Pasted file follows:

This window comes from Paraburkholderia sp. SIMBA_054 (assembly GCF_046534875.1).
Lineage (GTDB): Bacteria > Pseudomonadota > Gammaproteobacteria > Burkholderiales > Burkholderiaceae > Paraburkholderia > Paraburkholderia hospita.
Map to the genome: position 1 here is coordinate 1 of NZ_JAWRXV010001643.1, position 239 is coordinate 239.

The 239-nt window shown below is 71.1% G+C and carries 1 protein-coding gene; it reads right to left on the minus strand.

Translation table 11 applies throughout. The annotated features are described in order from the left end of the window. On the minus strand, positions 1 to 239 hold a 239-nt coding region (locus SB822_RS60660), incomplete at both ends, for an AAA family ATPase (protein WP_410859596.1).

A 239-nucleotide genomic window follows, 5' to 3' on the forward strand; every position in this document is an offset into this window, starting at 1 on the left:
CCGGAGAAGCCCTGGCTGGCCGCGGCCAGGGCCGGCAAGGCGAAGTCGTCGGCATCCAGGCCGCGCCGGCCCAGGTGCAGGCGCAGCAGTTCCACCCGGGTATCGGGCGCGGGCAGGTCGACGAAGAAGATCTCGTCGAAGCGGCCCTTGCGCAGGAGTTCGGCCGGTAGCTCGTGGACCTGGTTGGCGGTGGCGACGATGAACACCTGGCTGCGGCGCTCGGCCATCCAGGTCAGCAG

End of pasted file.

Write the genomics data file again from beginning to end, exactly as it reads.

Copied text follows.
This window comes from Paraburkholderia sp. SIMBA_054 (assembly GCF_046534875.1).
Lineage (GTDB): Bacteria > Pseudomonadota > Gammaproteobacteria > Burkholderiales > Burkholderiaceae > Paraburkholderia > Paraburkholderia hospita.
Map to the genome: position 1 here is coordinate 1 of NZ_JAWRXV010001643.1, position 239 is coordinate 239.

The 239-nt window shown below is 71.1% G+C and carries 1 protein-coding gene; it reads right to left on the minus strand.

Translation table 11 applies throughout. The annotated features are described in order from the left end of the window. On the minus strand, positions 1 to 239 hold a 239-nt coding region (locus SB822_RS60660), incomplete at both ends, for an AAA family ATPase (protein WP_410859596.1).

A 239-nucleotide genomic window follows, 5' to 3' on the forward strand; every position in this document is an offset into this window, starting at 1 on the left:
CCGGAGAAGCCCTGGCTGGCCGCGGCCAGGGCCGGCAAGGCGAAGTCGTCGGCATCCAGGCCGCGCCGGCCCAGGTGCAGGCGCAGCAGTTCCACCCGGGTATCGGGCGCGGGCAGGTCGACGAAGAAGATCTCGTCGAAGCGGCCCTTGCGCAGGAGTTCGGCCGGTAGCTCGTGGACCTGGTTGGCGGTGGCGACGATGAACACCTGGCTGCGGCGCTCGGCCATCCAGGTCAGCAG